First, I apologise to you, Madam Deputy Speaker, and to the Minister and colleagues for my late arrival in the Chamber. I have learnt a lesson on not overestimating how long previous debates will take. My apologies to everybody.
The order is not controversial. I am grateful to the Joint Committee on Human Rights for all its work on the draft order and the order proposed today. It recommended that the order be passed, and I fully agree. It seeks to put right discriminations that still exist in nationality law and that is something we all support. I will make a couple of brief points on that. The Joint Committee report, in chapter four, points out that as it stands the order will not fix the apparent discriminations highlighted in the Committee’s first report, and leaves the Home Office open to potential legal challenge. Specifically, it raises that issue in relation to children who were discriminated against solely because their parents were not married and adults who were discriminated against when they were children. The Home Office will have to look at that again.
The Committee flagged up, in chapter six of the report, that the very same discriminations are still being faced by British overseas territories citizens. If they face the same discriminations, why are they not being provided with the same remedies? It is time for the Home Office to look at that issue again, too.
The Joint Committee also raised two more general points. First, there is a serious question about whether it is even remotely appropriate to ever apply good character tests in many of these situations at all, especially in relation to children. Personally, I find the whole notion of testing good character in children troubling and pretty awful. Attempting to wash our hands of “problem kids” via nationality law is disturbing. It seems to me that the Home Office has lost its grasp of, and become confused by, the different types of nationality applications. I think few Members would argue that having such a test apply in naturalisation applications, for example, is perfectly reasonable. Nobody would quibble with that, but since changes were introduced in 2006 and 2009 successive Governments have presided over the application of a good character test way beyond its appropriate use. In particular, it has even been applied to kids over 10 who otherwise have an entitlement to British citizenship.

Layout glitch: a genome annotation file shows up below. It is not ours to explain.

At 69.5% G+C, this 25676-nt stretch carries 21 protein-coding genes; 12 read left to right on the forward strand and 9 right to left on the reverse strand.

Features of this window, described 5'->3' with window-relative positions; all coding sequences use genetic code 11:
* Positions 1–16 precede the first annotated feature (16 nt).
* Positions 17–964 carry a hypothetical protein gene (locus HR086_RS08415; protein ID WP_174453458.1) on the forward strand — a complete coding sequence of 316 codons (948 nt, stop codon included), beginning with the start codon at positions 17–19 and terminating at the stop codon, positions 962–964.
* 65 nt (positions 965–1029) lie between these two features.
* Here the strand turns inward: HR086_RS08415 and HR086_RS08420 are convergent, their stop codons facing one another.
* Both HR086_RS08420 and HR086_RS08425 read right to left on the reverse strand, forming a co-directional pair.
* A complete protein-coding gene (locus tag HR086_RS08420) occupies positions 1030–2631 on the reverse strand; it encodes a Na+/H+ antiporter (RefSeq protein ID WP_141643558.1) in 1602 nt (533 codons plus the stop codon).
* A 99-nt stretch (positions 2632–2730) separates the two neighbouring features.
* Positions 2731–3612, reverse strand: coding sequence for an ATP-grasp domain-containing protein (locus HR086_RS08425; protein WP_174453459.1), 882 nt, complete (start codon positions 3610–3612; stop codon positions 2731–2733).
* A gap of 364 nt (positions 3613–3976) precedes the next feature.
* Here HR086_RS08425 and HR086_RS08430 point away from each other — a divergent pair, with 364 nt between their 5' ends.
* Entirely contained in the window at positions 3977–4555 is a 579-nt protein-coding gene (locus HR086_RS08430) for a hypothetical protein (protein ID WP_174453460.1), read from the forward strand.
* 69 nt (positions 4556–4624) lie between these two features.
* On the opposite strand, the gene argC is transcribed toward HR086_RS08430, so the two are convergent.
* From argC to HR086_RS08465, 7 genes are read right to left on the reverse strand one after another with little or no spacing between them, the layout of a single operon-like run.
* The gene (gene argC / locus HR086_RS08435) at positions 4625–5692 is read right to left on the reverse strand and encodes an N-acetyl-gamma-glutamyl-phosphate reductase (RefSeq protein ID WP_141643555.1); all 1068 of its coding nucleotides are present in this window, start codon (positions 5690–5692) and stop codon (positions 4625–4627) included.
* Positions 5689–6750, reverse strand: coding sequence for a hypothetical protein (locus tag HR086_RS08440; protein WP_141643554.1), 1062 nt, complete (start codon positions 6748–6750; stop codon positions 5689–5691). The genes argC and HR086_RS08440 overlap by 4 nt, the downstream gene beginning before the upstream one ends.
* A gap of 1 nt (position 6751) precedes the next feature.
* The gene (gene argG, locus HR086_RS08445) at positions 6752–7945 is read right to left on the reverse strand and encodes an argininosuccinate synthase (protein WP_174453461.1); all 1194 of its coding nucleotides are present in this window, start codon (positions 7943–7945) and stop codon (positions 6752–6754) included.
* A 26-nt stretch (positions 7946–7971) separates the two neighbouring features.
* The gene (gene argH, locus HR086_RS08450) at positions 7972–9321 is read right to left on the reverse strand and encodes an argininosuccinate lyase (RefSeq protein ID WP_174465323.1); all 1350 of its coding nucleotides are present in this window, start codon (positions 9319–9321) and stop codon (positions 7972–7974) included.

Finally, I agree wholeheartedly with what the shadow Minister said about fees. In 1981, when there was a radical reform of British nationality law, this place was extremely protective of the rights of kids who, although not born here, had an entitlement to become British citizens afterwards. They have been denied that entitlement because of exorbitant fees for applications. We need radical reform on that by the Home Office.